In a press release dated today, the Whitney Museum misleadingly said that it “today released plans” for its “new six-floor, 185,000-square-foot building” in downtown Manhattan’s Meatpacking District. Actually, it released those plans earlier than today…to Nicolai Ouroussoff. I can’t tell you how many times I’ve asked Whitney officials, from director Adam Weinberg on down, to let me know about the design for the new facility at the earliest possible moment (all the while knowing that my efforts would be futile).
The Whitney’s preferred co-releasor, in his NY Times article today, favorably appraised a design that “forms an impenetrable block facing the West Side Highway. [Actually it’s West Street, Nicolai; the highway does not extend to Lower Manhattan]. But as you study the form more intently [preferably with the architect or Whitney officials at your side], more layered meanings emerge.”
Maybe so; I’ve (belatedly) received the press release describing such amenities as “approximately 15,000 square feet of rooftop galleries…on various levels of the building, allowing for dynamic outdoor exhibitions. A dramatically cantilevered entrance along Gansevoort Street will shelter a public plaza that is destined to become a popular outdoor gathering space….The new building will engage the Whitney directly with the
bustling community of artists, gallerists, students, educators, entrepreneurs, and residents in Chelsea and Greenwich Village.”
I’m cautiously optimistic, not because of a four-page press release and a few drawings, but because I’ve always thought Piano’s most brilliant museum work occurs when he has free reign to design a freestanding building (Menil, Beyeler, Klee, Nasher), rather than an add-on to an existing institution (High, Morgan, Los Angeles County Museum).
Speaking of the Nasher, what was Ouroussoff thinking when he wrote:
Mr. Piano plans to use a weblike structure of delicate steel, glass and
fabric scrims for the roof on the top-floor gallery: the kind of
intricate lighting system he has created before, in projects like the
Nasher Sculpture Center in Dallas.
Unlike his famously elaborate (and expensive) lighting-control roof systems for other museums, the Nasher’s is simple and elegant—an aluminum mesh of slanted openings that admit ample, indirect natural light. Most sculptures, after all, are not light-sensitive. Nasher was a guiding force in creating this porous covering. As the Nasher’s website says:
The Nasher Sculpture Center represents Ray Nasher’s vision to create an outdoor “roof-less” museum.
The cost of giving Ouroussoff first crack at this story appears to have been to invest him with a sense of mission to singlehandedly redraw Piano’s designs. Among other fixes, he asks the architect to change his choice of material to be used for the cladding. First he asserts that “the building’s faceted surface seems hewed from a massive block of stone.” We later learn, however, that this material is the preference of the critic, not the architect:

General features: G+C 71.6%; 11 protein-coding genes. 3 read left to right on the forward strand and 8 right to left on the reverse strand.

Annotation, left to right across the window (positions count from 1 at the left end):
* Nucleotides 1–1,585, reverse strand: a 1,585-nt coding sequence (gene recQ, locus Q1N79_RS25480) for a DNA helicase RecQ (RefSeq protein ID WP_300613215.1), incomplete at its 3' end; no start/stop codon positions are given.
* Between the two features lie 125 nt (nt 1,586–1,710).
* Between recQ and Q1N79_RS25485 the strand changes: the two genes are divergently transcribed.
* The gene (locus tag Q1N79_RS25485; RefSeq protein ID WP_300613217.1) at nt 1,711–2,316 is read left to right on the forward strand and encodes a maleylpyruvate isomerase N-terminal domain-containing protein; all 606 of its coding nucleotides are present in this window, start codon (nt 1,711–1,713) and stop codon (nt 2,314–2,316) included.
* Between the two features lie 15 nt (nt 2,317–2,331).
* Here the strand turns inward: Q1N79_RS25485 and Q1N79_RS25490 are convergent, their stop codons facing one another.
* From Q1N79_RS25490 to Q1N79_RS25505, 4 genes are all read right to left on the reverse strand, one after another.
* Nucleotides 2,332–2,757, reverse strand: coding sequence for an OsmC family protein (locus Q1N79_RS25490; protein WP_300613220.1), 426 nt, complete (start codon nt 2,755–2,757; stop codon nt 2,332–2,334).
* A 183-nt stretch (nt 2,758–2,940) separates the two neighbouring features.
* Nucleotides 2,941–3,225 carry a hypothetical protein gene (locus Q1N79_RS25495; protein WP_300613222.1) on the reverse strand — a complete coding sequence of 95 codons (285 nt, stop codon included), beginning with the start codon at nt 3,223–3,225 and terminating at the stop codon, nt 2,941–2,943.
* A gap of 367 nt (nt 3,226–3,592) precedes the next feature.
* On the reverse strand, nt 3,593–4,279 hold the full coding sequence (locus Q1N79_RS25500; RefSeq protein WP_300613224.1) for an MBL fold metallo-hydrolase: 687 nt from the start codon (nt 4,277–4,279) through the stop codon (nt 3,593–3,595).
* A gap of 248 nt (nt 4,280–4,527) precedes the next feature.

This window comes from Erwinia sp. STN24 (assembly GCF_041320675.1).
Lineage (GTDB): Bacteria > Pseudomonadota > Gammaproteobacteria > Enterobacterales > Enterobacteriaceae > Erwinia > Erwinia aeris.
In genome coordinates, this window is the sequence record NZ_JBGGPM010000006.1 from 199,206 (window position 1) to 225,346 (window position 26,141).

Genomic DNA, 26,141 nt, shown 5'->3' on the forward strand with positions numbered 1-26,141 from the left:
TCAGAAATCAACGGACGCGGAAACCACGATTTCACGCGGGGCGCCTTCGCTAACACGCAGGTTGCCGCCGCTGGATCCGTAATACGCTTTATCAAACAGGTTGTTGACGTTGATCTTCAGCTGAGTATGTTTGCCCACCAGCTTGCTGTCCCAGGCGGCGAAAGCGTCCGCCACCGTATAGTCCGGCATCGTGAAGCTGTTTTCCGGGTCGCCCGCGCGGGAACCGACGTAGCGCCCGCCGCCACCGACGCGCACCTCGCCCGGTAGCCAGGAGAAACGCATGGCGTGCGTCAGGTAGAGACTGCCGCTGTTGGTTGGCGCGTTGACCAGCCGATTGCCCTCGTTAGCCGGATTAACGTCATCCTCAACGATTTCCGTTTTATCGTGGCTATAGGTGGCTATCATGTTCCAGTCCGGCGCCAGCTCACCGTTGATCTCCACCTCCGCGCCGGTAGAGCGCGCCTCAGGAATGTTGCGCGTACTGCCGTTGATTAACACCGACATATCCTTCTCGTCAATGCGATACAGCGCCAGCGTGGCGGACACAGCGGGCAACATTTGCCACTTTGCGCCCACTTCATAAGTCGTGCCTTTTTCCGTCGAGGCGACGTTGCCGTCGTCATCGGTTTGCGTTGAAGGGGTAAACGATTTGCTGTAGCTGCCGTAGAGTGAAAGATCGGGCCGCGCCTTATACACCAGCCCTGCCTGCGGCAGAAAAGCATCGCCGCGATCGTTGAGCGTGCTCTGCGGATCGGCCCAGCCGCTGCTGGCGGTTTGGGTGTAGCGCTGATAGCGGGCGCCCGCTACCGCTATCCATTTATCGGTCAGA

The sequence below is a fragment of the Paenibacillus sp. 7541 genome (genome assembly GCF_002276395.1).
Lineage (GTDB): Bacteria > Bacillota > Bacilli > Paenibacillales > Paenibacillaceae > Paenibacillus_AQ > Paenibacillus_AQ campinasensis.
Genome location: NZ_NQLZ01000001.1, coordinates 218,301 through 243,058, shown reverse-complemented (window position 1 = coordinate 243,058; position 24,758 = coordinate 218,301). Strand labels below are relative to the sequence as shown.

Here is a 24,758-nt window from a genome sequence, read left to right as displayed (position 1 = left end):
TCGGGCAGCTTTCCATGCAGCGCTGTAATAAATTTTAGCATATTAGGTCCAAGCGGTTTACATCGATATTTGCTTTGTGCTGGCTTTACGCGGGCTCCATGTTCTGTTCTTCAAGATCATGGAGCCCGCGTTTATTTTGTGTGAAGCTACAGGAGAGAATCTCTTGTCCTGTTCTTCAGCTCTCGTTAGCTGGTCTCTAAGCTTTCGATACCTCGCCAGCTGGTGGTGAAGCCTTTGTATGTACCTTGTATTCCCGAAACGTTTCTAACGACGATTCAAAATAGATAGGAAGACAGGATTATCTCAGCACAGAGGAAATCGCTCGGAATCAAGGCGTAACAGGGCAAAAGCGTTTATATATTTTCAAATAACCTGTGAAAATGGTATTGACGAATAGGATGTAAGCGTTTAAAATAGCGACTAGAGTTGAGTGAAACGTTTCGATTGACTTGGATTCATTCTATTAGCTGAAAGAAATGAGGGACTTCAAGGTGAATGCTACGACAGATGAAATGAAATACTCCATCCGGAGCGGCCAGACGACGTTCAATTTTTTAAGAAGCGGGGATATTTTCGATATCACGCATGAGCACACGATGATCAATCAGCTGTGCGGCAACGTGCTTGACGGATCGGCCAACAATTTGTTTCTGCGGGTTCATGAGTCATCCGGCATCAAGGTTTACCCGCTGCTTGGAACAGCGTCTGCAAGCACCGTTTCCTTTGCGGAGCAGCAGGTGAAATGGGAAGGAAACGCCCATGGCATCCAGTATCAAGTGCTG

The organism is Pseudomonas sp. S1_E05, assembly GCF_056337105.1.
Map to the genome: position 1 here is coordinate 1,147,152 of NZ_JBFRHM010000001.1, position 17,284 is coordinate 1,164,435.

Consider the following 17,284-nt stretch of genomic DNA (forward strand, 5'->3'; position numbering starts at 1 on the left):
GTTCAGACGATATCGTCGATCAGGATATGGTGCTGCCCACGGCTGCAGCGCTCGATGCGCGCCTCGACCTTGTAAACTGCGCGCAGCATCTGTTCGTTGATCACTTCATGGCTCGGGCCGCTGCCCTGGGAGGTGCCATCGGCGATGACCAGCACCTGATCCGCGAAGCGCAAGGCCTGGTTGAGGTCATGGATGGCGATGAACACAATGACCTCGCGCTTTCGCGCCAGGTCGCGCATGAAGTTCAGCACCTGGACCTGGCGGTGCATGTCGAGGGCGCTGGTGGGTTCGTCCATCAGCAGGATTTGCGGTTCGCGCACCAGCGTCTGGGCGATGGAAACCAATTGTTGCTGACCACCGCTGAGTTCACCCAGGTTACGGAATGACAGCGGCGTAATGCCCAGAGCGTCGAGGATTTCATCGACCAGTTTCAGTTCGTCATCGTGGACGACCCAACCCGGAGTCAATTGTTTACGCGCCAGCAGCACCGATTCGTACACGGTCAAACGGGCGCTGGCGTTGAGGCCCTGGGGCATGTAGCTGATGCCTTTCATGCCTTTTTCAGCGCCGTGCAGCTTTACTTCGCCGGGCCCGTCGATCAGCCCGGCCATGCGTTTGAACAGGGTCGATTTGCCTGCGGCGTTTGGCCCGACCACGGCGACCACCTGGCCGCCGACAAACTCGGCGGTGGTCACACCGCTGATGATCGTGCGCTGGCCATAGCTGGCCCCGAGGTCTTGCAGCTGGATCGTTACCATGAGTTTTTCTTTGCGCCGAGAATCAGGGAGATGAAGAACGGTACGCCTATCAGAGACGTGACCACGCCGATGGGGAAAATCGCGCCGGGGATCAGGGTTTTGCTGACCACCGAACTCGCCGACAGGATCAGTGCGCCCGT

Mr. Piano…said he was leaning toward a steel
frame structure covered in welded steel plates….But the
massive form of the downtown design suggests a building drawn from a
single block rather than one built of individual structural pieces. That
image would probably be strengthened by cladding the building in a
stone compound. A concrete exterior could also form a psychological
bridge between the new museum and the Breuer building, making a trip
downtown feel more like a homecoming. Mr. Piano certainly has the skill to resolve these issues.
Why don’t they just name Ouroussoff as architect and be done with it?
What I find most astonishing about the Whitney’s approach to this project is that, according to Ouroussoff, museum officials have “yet to define the relationship between the two buildings. (One
possibility is that the Breuer building will be used for exhibitions
that focus on one aspect of the collection or a single artist, with the
core of the collection relocated downtown.)”
In any museum project that I know of, the plans for use of the building are developed in close coordination with the architectural plans. Different uses might dictate different types of spaces. You would think that the Whitney wonks would have already sorted these issues out. Maybe they actually have, but aren’t ready to tell us yet.
The museum hopes to raise $680 million in total, for construction and endowment, with “anticipated opening in late 2012.” Some of that money has already been raised in the campaign’s “silent phase,” but my queries as to how much have not been answered. (I will update here if and when I get that information.)